How to Teach the Story "Good Wolf, Bad Wolf" to Kids

By Dan Richter
"Good Wolf, Bad Wolf" tells of the internal struggle of good versus evil.

The story of “Good Wolf, Bad Wolf” is an American Indian story that has been passed down from generation to generation. The story tells the tale of a grandfather who informs his grandson about the “two wolves” that battle each other inside every living human. One wolf, the grandfather says, possesses all good qualities, like kindness, humility and understanding. The second wolf, the grandfather says, possesses all negative qualities, such as hate, spite and ego. In the end, the grandfather says, the wolf that you feed is the one that will win the internal battle.

Like other fables and fairy tales, “Good Wolf, Bad Wolf” can be told to kids as a means to of getting them to think of what kind of person they want to be and exercising a positive attitude.

Sit the kids down and tell them the story of “Good Wolf, Bad Wolf.” Be an engaging storyteller by being descriptive in your storytelling and using dramatic emphasis on certain words and voice inflection.

Ask the kids if they liked the story and what they think the moral of the story is. Give the kids a moment to think about the story and let them talk about the story amongst themselves. Remind the kids of what a moral is, if need be, and encourage them to find a deeper meaning in the story. Ask the children to list additional good qualities that the “good wolf” would possess as well as additional bad qualities the “bad wolf” would possess.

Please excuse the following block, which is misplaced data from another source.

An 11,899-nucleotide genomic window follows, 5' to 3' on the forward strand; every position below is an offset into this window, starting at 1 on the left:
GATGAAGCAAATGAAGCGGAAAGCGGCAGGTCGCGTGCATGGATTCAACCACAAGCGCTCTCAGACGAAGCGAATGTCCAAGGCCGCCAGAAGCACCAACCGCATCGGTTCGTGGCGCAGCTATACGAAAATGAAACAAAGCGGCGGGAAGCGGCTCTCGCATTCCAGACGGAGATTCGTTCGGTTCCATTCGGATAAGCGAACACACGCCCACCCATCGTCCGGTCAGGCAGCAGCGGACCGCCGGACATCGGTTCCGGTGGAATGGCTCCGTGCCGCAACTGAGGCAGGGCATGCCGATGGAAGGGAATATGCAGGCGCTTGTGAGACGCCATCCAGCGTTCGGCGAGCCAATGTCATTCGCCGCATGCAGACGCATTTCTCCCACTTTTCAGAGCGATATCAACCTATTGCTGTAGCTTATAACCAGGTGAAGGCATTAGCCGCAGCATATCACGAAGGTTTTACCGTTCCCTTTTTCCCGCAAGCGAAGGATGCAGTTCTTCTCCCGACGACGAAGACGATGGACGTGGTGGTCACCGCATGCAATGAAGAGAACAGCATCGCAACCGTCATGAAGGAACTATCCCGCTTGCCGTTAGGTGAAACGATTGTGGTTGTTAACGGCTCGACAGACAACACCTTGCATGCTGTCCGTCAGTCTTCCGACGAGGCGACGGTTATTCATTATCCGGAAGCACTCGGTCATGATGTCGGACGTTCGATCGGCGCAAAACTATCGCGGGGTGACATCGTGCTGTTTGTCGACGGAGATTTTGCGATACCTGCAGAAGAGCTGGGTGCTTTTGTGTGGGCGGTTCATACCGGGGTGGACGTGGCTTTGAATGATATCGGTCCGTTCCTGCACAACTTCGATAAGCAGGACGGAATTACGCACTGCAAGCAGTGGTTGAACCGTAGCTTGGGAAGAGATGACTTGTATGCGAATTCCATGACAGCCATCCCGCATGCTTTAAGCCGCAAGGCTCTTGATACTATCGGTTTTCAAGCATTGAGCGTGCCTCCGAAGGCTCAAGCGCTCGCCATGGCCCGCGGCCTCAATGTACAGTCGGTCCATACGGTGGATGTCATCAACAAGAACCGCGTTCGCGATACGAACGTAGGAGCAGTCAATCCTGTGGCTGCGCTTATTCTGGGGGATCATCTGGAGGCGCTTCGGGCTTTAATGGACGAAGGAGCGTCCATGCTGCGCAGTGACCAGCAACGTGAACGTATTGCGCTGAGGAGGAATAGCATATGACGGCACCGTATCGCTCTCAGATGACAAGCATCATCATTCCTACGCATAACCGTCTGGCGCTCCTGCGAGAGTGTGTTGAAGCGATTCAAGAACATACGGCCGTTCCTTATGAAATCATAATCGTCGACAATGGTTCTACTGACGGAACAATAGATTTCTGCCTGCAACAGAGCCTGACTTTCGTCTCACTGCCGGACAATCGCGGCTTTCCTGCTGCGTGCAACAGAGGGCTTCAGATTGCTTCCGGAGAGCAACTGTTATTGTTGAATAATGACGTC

Tell the children outright what the moral of the “Good Wolf, Bad Wolf” story is after they had an opportunity to tell you what they think. Explain to the children that every person has the opportunity to choose what kind of person they want to be: either a nice, caring, kind-hearted person, or a mean, bullying, rude person. Explain to the children that you “feed” each wolf in the way you act. In other words, acting naughty “feeds” the bad wolf, while behaving properly “feeds” the good wolf. Tell the children that the more often they are nice, good kids, the easier it will be to stay that way.

About the Author

Dan Richter began freelance writing in 2006. His work has appeared in a variety of publications, including the "Wausau Daily Herald," "Stevens Point Journal," "Central Wisconsin Business Magazine" and the "Iowa City Press-Citizen." Richter graduated from the University of Wisconsin-Stevens Point in 2009 with a Bachelor of Arts in communication and media studies.